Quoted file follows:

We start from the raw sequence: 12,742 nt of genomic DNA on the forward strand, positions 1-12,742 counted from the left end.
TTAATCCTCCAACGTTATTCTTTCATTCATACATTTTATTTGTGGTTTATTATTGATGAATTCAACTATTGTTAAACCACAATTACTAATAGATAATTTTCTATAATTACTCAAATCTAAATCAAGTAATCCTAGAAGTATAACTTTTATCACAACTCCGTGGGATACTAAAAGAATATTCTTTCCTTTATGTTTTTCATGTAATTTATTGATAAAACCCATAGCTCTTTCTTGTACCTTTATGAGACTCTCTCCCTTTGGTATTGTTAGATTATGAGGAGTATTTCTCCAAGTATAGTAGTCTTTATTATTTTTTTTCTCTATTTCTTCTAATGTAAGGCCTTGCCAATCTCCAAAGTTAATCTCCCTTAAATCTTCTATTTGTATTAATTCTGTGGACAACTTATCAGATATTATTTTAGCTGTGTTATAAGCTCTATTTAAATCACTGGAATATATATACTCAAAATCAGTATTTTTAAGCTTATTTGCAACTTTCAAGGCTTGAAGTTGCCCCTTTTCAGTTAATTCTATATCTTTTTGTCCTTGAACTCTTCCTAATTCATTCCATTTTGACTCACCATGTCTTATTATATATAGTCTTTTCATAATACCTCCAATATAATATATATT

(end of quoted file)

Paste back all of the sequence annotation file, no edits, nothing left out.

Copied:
We start from the raw sequence: 12,742 nt of genomic DNA on the forward strand, positions 1-12,742 counted from the left end.
TTAATCCTCCAACGTTATTCTTTCATTCATACATTTTATTTGTGGTTTATTATTGATGAATTCAACTATTGTTAAACCACAATTACTAATAGATAATTTTCTATAATTACTCAAATCTAAATCAAGTAATCCTAGAAGTATAACTTTTATCACAACTCCGTGGGATACTAAAAGAATATTCTTTCCTTTATGTTTTTCATGTAATTTATTGATAAAACCCATAGCTCTTTCTTGTACCTTTATGAGACTCTCTCCCTTTGGTATTGTTAGATTATGAGGAGTATTTCTCCAAGTATAGTAGTCTTTATTATTTTTTTTCTCTATTTCTTCTAATGTAAGGCCTTGCCAATCTCCAAAGTTAATCTCCCTTAAATCTTCTATTTGTATTAATTCTGTGGACAACTTATCAGATATTATTTTAGCTGTGTTATAAGCTCTATTTAAATCACTGGAATATATATACTCAAAATCAGTATTTTTAAGCTTATTTGCAACTTTCAAGGCTTGAAGTTGCCCCTTTTCAGTTAATTCTATATCTTTTTGTCCTTGAACTCTTCCTAATTCATTCCATTTTGACTCACCATGTCTTATTATATATAGTCTTTTCATAATACCTCCAATATAATATATATT